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Forget the hostile media noise – the Conservatives are on course to win this election

Prime Minister Boris Johnson talks onstage at the launch of the Conservative Party's General Election campaign at the National Exhibition Centre on November 6, 2019 in Birmingham, United Kingdom. Boris Johnson visited HM The Queen earlier today to officially dissolve Parliament before heading to the West Midlands to launch the Conservative Party general election campaign. The British people will go to the polls on December 12th for the first winter election in nearly a century.
All elections are hope versus fear  Credit:  Christopher Furlong/ Getty Images Europe

Flapping about at the beginning of an election campaign as to whether this or that interview or “gaffe” will make all the difference and cost votes or even the election itself, is a traditional rite of passage for most hard boiled politicos and this week’s Conservative Party launch is no different. I’ve fought six General Elections and it was ever thus.

Spoiler alert: It very rarely matters in the ballot box.  

The 1987 General Election is a casebook example of initial jitters and panic in the Conservative camp at the electability and plausibility of the then Labour Leader, Neil Kinnock. Wiser heads prevailed and the strategy remained in place and Margaret Thatcher won her third election as Prime Minister with a 102-seat majority.

Overheated instant analysis by often hostile media, ventilated in real time on Twitter and Facebook, is usually hyperbole and is rarely read by those each party seeks to galvanise and win over – the precious swing voters.

A few years ago Nate Silver wrote a seminal book on communications called “The Signal and the Noise” which postulated on the distinction between the noise of data and what he called “true signals”.

The point being that voters zone out the ephemeral chaff thrown up in the early part of the campaign – splits, rows, alliances, pacts, policy detail etc. - and often come back to make their decision later in the campaign by measuring two key factors: their general view of the parties and their leaders and then, how the policies they promote will affect them and their current life experiences, for good or ill.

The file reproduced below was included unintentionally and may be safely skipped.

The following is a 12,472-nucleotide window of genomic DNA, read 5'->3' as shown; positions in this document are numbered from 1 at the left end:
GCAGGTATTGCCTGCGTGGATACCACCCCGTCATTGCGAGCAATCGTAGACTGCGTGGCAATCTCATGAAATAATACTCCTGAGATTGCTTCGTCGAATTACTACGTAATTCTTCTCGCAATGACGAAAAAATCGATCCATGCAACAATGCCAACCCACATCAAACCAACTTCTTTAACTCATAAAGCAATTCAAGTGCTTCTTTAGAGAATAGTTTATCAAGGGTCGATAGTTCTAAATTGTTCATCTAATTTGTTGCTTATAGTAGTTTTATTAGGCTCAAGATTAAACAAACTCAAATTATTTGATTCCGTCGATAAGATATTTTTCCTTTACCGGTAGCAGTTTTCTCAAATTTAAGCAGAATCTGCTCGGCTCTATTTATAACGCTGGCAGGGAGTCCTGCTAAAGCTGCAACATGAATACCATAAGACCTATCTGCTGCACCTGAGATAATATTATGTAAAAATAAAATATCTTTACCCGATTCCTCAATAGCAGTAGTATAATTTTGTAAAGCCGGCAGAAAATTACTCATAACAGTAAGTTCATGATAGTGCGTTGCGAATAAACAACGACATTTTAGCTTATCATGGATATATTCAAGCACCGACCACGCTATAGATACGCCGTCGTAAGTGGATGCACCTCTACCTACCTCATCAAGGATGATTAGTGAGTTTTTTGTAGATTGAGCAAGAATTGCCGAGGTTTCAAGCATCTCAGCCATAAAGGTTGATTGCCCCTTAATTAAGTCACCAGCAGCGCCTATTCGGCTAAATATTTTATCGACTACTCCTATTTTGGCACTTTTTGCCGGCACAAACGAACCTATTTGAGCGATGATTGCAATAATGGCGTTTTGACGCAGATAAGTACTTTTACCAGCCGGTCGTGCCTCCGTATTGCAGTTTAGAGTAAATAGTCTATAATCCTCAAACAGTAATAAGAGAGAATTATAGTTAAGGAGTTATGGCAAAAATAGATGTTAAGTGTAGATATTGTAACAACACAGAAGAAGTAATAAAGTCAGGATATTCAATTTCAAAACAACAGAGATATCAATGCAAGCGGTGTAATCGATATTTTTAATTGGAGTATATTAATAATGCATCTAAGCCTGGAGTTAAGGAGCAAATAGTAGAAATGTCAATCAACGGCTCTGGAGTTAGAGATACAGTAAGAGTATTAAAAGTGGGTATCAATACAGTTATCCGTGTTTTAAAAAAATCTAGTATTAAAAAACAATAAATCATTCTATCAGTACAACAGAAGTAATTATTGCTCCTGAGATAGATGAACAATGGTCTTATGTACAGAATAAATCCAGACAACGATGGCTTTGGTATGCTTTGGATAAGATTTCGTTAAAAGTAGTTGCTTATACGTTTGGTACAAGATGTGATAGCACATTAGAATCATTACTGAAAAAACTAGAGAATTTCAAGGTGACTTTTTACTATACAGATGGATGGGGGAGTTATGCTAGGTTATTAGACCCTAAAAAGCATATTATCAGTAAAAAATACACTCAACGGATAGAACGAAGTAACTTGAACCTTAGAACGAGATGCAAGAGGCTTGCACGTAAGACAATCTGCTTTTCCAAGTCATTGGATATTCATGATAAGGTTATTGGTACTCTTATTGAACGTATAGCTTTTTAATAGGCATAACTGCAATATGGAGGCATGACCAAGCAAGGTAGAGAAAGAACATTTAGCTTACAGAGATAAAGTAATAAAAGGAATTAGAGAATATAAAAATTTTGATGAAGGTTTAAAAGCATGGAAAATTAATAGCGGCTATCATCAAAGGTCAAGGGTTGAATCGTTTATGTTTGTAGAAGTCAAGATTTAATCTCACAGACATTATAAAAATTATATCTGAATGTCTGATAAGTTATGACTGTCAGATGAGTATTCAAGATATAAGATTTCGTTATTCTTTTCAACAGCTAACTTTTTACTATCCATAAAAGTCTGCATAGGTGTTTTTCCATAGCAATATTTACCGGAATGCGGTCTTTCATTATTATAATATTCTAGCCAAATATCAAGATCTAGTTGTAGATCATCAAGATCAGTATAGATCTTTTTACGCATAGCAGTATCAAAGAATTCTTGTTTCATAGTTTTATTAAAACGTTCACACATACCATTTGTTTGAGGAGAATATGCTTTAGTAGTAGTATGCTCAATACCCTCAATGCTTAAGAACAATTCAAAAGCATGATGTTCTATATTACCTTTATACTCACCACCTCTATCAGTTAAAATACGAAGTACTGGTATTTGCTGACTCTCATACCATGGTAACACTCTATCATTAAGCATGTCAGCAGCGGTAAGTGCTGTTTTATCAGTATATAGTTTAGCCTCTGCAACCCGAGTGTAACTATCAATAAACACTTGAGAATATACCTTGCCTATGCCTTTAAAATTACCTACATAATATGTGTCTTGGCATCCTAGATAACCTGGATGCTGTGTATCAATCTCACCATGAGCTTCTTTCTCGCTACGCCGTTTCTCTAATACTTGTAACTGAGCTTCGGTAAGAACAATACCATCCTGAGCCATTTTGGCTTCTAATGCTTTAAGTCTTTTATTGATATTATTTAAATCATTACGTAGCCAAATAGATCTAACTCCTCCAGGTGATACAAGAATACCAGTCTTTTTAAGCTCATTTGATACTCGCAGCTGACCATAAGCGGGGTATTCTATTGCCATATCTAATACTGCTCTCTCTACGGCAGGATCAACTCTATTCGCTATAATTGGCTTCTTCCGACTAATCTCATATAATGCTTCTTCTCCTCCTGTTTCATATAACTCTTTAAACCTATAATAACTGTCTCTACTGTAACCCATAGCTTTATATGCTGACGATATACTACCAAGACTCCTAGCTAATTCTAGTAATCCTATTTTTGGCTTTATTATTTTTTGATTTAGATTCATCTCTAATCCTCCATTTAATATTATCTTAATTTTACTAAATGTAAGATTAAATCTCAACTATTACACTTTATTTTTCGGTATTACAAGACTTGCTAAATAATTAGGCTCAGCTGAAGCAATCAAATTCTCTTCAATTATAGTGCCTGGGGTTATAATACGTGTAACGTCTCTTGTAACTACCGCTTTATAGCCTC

The challenge for the parties is to match the true signals with those most receptive to the message.

It’s that simple. All elections are hope versus fear. Every single one. This one is no different.

For the Conservatives, the signal is simple because the fundamentals are in their favour: a strong economy, a promise to spend on key public services without breaking the bank and a popular Leader who is a born campaigner and of course an Opposition Leader with record breaking unpopularity ratings.

Not only that but they are gifted with presenting a clear binary choice to the voters – Getting Brexit done with a deal that’s ready to roll or months and years more of strife, anger and business uncertainty with a new referendum and an obdurate and fractious hung Parliament. Conservatives can and will offer the hope of a better future post Brexit and point up the genuine fear many voters have of a Corbyn/McDonnell Labour Government.